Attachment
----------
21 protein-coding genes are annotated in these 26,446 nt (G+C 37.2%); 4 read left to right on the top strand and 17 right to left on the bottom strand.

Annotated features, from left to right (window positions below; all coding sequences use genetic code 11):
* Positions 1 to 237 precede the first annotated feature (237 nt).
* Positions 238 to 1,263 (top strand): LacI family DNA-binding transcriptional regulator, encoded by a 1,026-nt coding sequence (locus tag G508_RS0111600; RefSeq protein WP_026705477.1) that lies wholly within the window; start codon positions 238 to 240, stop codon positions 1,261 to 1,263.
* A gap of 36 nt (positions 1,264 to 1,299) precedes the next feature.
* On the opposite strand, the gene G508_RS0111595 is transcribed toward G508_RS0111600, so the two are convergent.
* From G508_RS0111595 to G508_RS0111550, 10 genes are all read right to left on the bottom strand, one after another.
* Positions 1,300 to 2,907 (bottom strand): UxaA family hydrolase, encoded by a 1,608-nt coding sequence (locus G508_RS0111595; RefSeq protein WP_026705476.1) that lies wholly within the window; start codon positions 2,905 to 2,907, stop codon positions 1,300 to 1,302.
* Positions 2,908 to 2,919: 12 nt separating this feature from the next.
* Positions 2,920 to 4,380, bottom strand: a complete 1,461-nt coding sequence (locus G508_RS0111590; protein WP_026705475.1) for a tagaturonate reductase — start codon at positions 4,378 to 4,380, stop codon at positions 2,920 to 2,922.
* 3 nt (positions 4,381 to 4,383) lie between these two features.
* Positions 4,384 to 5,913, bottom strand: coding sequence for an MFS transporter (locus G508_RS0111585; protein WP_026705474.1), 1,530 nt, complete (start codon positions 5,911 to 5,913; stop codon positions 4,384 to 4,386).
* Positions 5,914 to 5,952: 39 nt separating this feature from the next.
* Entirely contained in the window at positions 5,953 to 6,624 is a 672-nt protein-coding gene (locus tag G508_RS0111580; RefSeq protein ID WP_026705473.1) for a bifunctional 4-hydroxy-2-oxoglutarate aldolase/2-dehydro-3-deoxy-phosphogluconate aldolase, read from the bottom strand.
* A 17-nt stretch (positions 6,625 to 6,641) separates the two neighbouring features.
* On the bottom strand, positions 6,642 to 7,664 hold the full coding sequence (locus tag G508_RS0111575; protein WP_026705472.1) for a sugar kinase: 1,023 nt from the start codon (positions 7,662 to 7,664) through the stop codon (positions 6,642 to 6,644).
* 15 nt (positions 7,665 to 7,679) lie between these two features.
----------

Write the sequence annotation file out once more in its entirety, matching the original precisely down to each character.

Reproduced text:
21 protein-coding genes are annotated in these 26,446 nt (G+C 37.2%); 4 read left to right on the top strand and 17 right to left on the bottom strand.

Annotated features, from left to right (window positions below; all coding sequences use genetic code 11):
* Positions 1 to 237 precede the first annotated feature (237 nt).
* Positions 238 to 1,263 (top strand): LacI family DNA-binding transcriptional regulator, encoded by a 1,026-nt coding sequence (locus tag G508_RS0111600; RefSeq protein WP_026705477.1) that lies wholly within the window; start codon positions 238 to 240, stop codon positions 1,261 to 1,263.
* A gap of 36 nt (positions 1,264 to 1,299) precedes the next feature.
* On the opposite strand, the gene G508_RS0111595 is transcribed toward G508_RS0111600, so the two are convergent.
* From G508_RS0111595 to G508_RS0111550, 10 genes are all read right to left on the bottom strand, one after another.
* Positions 1,300 to 2,907 (bottom strand): UxaA family hydrolase, encoded by a 1,608-nt coding sequence (locus G508_RS0111595; RefSeq protein WP_026705476.1) that lies wholly within the window; start codon positions 2,905 to 2,907, stop codon positions 1,300 to 1,302.
* Positions 2,908 to 2,919: 12 nt separating this feature from the next.
* Positions 2,920 to 4,380, bottom strand: a complete 1,461-nt coding sequence (locus G508_RS0111590; protein WP_026705475.1) for a tagaturonate reductase — start codon at positions 4,378 to 4,380, stop codon at positions 2,920 to 2,922.
* 3 nt (positions 4,381 to 4,383) lie between these two features.
* Positions 4,384 to 5,913, bottom strand: coding sequence for an MFS transporter (locus G508_RS0111585; protein WP_026705474.1), 1,530 nt, complete (start codon positions 5,911 to 5,913; stop codon positions 4,384 to 4,386).
* Positions 5,914 to 5,952: 39 nt separating this feature from the next.
* Entirely contained in the window at positions 5,953 to 6,624 is a 672-nt protein-coding gene (locus tag G508_RS0111580; RefSeq protein ID WP_026705473.1) for a bifunctional 4-hydroxy-2-oxoglutarate aldolase/2-dehydro-3-deoxy-phosphogluconate aldolase, read from the bottom strand.
* A 17-nt stretch (positions 6,625 to 6,641) separates the two neighbouring features.
* On the bottom strand, positions 6,642 to 7,664 hold the full coding sequence (locus tag G508_RS0111575; protein WP_026705472.1) for a sugar kinase: 1,023 nt from the start codon (positions 7,662 to 7,664) through the stop codon (positions 6,642 to 6,644).
* 15 nt (positions 7,665 to 7,679) lie between these two features.